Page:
OpenSSL Makes Small Policy Update Regarding Notifications
Openssl made a small policy change two weeks ago that seems to give Huawei, one of the largest Chinese tech companies, early access to found zero days.
Openssl is used to create the keys that encrypt the data that is sent every time information leaves a computer. Almost everyone uses it. Nearly everything depends on it.
What Changing This Policy Means
By updating their security disclosure policy two weeks ago, Huawei will now be sent high severity exploits submitted by researchers 7 days in advance of the public. Overall this process is not defined in detail, and does not have ways of establishing accountability or making sure all procedures are followed.
The 2014 OpenSSL Heartbleed Incident
What is happening is frustrating because the 2014 Heartbleed Incident that affected Openssl was already considered one of the more severe security issues in recent memory. While this is a political issue that will unfold over time, once again the open source's trust in Openssl is being strained.
Things That OpenSSL Said When Updating the Notification Policy
The full blog post Openssl issued regarding the change can be found here, and a snapshot of the last few paragraphs you can see below.
What Serves The Common Good
We live in an era of declining trust in institutions, groups, and governments. 12Security takes very seriously, as a matter of integrity and morality, attempts by those with some power to drain what little is left of the common good.
Deep semantics will be avoided here, but Mark's post is deceptive. Full stop. What should jump out at any reader is that the companies Openssl has a "commercial" relationship with are never mentioned in the post. In fact it takes several minutes of searching to locate them on the website. Who are they? Additionally, the extremely relevant fact that the update involves sensitive money relationships is also absent from Mark's tweet about the update several weeks ago. What is going on?
Huawei and Previous OpenSSL Support of the Chinese Communist Party
Well we will never know all of the sponsors. Apparently some sponsors prefer to give anonymously to Openssl. This is horrifying. First this strikes us as an unusually good way to launder money at the minimum. There are no internal controls, no AML software, and no auditors at Openssl.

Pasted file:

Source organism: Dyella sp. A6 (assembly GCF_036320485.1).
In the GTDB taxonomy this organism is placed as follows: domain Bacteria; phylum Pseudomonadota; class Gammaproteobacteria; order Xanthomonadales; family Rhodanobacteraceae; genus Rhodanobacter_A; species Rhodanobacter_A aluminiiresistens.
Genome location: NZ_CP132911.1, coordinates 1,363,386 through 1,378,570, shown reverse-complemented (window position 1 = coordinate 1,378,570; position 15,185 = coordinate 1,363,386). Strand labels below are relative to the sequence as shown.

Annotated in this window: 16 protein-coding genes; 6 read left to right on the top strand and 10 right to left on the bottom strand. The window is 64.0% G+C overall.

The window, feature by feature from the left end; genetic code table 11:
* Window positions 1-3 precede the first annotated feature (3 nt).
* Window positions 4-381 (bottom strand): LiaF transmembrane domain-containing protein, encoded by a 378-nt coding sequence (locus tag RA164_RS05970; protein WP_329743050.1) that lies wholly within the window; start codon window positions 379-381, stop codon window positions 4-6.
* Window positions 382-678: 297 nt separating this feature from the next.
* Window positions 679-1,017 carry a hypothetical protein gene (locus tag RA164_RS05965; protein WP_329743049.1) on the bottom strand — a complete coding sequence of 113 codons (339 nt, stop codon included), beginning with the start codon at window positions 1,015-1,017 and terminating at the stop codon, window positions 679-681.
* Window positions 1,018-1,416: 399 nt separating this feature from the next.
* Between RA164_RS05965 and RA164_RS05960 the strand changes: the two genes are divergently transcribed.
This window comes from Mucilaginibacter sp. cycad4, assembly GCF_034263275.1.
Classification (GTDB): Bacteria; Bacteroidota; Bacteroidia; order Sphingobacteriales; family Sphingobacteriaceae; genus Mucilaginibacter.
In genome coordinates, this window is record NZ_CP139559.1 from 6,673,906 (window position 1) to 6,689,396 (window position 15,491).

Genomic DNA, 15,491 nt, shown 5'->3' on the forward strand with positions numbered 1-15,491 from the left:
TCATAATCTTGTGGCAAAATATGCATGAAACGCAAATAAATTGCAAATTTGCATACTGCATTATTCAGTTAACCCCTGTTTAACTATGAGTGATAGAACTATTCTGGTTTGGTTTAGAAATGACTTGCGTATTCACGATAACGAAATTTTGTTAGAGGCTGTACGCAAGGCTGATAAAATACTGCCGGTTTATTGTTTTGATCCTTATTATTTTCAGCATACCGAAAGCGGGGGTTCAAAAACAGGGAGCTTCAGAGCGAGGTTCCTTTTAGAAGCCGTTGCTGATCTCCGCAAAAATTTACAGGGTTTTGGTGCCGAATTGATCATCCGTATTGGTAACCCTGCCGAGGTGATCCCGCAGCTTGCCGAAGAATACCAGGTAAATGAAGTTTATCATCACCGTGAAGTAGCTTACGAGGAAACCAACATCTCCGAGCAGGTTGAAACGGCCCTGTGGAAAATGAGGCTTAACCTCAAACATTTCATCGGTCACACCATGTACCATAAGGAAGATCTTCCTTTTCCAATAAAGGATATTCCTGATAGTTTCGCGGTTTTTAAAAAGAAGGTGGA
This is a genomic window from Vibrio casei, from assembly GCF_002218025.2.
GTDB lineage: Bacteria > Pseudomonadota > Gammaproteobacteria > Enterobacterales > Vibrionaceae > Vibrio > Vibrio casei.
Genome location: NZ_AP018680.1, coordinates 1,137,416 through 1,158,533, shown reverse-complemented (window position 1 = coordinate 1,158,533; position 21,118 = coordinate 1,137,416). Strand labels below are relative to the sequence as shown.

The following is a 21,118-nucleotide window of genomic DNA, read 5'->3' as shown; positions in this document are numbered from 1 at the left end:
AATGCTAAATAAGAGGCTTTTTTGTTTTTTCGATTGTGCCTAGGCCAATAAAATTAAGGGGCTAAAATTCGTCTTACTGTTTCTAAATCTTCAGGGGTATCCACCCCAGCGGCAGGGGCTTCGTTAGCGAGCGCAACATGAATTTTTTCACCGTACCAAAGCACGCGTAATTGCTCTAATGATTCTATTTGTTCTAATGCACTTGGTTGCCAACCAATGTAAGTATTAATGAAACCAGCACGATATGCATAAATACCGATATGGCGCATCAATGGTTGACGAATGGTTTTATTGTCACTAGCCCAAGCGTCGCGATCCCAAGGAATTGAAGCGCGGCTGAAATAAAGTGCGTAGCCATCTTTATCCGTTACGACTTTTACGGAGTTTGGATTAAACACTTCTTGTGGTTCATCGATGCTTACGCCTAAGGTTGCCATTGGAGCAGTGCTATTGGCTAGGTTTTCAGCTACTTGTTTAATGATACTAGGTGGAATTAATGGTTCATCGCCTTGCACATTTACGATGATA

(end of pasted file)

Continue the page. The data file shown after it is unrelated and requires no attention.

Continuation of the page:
No one in the open source community is going to stand up and seriously challenge our claim here that large anonymous donations to critical and ubiquitous encryption technology serves the greater good.
There are two sponsors we do know of though. Huawei and Samrtisan:
Obviously these are both Chinese companies of significant size and scale.
Additionally in September 2018, Openssl also introduced the SM2, SM3, and SM4 ciphers to the library. These ciphers, designed by the Chinese government, are trivial for the Ministry of Public Security to intercept and crack. How and when Openssl began introducing algorithms designed to aid organizations accused of some of the most significant human rights violations in the last 8 decades is an urgent matter of attention.
We expect many cynical accusations of whataboutisms regarding race and justice in the United States by posting this. Or perhaps there was simply some "mix up" at the Openssl Foundation. We will say upfront we will view these claims with enormous skepticism and ask that others not to be naive upfront.
Code is Law
The subtitle above is a quote from Lawrence Lessig. If it is true then Openssl is something akin to the Supreme Court. The widespread use of this library is hard to overstate. Openssl is default. It is preinstalled. It is what you just use to encrypt keys, X.509 certificates, and data in transit.
Volunteers Yes, But Unelected Technocrats Also
Mr. Cox probably should not be controlling the fates or steering the infrastructure policy of billions of human beings around the world. He is a brilliant engineer as one can see by looking over his resume. He has lead and is responsible for some of the world's most distinguished open source projects. Again this is all very strange and the decision to enter into a de facto agreement with Huawei should be viewed with much skepticism in light of Mr. Cox's experience and distinguished background.
We have written long technical posts before. But Openssl is functionally a very simple library to get. It helps in the encryption of data at many critical points. And this in turn shields many people from surveillance and spying.
We expect to update this blog post several times. We don't know exactly how this policy decision was made, but we are referring Mr. Cox to law enforcement officials in Washington and London. It will bring great relief to us if we are entirely wrong about the relationship with Huawei, but that seems unlikely.